I was reading an article the other day and it got me thinking. The article was about Atrial Fibrillation (AF) and how it is related to obesity. Check out the article here. Anyway, to cut a long story short, after I read the article, I noticed how many of the patients on the ward had a history of AF and I wondered, was it always this common? Or with the rise in obesity rates in the Western world, has this number increased?
Anyway, this study found that the obese people with AF who lost the most weight had greater arrhythmia free survival with and without medication or ablation. Thats pretty awesome!
The research is basically saying that with a bit of weight loss (if the person is obese), they can literally decrease the effects of their AF, if not reverse it! So think of the side effects of anti-arrhythmic medications and the complications of AF, these could be eliminated in some people, pretty awesome stuff!
But then this raises another topic all together, how prepared are we to educate our patient with AF on weight loss benefits? I saw something on Facebook the other day where a woman was angry with her GP because they said if she wanted to improve her lower back pain, the best thing for her to do was lose weight. She was angry because she said she was 'fit' and didn't need to lose weight and was just after analgesia to help with her pain. I don't think that many health professionals tell their patients to lose weight or make lifestyle changes because of the backlash it can cause. We assume that people know they are overweight and they know how to lose weight, but do they?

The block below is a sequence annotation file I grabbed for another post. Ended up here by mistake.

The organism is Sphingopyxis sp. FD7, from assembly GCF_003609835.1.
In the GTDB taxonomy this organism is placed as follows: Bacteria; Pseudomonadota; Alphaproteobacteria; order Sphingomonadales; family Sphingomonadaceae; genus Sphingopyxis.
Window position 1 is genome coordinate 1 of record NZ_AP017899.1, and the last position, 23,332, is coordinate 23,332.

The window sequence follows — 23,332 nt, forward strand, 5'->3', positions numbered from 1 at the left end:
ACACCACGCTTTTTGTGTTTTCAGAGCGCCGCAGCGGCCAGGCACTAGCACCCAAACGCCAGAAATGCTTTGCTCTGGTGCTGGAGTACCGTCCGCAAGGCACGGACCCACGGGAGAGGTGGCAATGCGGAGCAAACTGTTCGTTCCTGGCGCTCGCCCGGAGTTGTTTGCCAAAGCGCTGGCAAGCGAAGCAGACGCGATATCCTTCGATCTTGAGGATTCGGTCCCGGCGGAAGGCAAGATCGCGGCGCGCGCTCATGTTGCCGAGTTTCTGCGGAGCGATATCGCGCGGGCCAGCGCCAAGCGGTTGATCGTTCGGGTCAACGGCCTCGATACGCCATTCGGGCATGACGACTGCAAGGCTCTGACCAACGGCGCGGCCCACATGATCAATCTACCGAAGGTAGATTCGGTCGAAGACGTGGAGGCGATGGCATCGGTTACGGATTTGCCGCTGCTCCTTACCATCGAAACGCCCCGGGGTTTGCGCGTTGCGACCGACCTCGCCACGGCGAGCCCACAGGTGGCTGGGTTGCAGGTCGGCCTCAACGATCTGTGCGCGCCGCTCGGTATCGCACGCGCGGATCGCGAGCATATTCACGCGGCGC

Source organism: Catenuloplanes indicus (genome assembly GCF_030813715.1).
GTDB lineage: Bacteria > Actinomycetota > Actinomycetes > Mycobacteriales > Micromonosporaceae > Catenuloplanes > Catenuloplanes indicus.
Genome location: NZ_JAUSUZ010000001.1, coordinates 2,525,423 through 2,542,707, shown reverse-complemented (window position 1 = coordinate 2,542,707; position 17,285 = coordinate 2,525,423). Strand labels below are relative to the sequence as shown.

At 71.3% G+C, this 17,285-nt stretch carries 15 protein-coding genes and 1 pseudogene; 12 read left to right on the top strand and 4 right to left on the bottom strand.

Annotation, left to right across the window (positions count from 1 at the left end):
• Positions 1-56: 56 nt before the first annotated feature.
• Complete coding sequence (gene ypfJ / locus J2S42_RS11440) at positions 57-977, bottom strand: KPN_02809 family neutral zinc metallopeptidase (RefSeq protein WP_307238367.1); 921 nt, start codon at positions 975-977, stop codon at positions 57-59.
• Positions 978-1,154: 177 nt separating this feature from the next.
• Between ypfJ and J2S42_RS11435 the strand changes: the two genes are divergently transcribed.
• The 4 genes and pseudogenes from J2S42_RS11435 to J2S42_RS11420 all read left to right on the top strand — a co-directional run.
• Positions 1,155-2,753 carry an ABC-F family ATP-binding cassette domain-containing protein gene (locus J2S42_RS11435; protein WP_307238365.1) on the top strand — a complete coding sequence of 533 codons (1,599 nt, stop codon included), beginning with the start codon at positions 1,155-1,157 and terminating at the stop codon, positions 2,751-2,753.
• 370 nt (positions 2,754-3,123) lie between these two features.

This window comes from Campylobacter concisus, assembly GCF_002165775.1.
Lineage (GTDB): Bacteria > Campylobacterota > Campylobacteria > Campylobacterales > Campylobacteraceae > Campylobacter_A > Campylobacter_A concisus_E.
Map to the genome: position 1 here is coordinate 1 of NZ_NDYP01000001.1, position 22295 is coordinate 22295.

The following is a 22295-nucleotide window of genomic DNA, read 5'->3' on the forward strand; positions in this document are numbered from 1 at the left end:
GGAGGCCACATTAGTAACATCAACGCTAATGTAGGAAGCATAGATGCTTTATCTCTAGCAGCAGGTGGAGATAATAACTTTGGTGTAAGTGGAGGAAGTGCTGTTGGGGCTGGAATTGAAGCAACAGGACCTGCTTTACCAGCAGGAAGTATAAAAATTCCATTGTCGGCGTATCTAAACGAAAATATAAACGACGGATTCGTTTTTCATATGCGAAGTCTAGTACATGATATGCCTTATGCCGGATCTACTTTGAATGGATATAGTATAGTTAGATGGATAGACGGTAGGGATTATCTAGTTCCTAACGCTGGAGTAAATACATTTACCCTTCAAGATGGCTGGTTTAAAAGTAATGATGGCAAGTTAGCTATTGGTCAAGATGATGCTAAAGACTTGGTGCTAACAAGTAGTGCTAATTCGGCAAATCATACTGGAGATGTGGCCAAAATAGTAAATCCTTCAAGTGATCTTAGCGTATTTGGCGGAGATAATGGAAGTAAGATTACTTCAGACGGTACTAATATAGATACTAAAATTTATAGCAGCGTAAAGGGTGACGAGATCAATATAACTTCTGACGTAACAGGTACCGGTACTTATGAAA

At the end of the day, we are health professionals looking after our patients, we are educated in health and can educate others to improve their health. It is easier to educate a patient on medication management then it is on weight management. Maybe that is why AF is becoming some more prevalent??
Funny how a simple article on AF and obesity can have so many other implications!!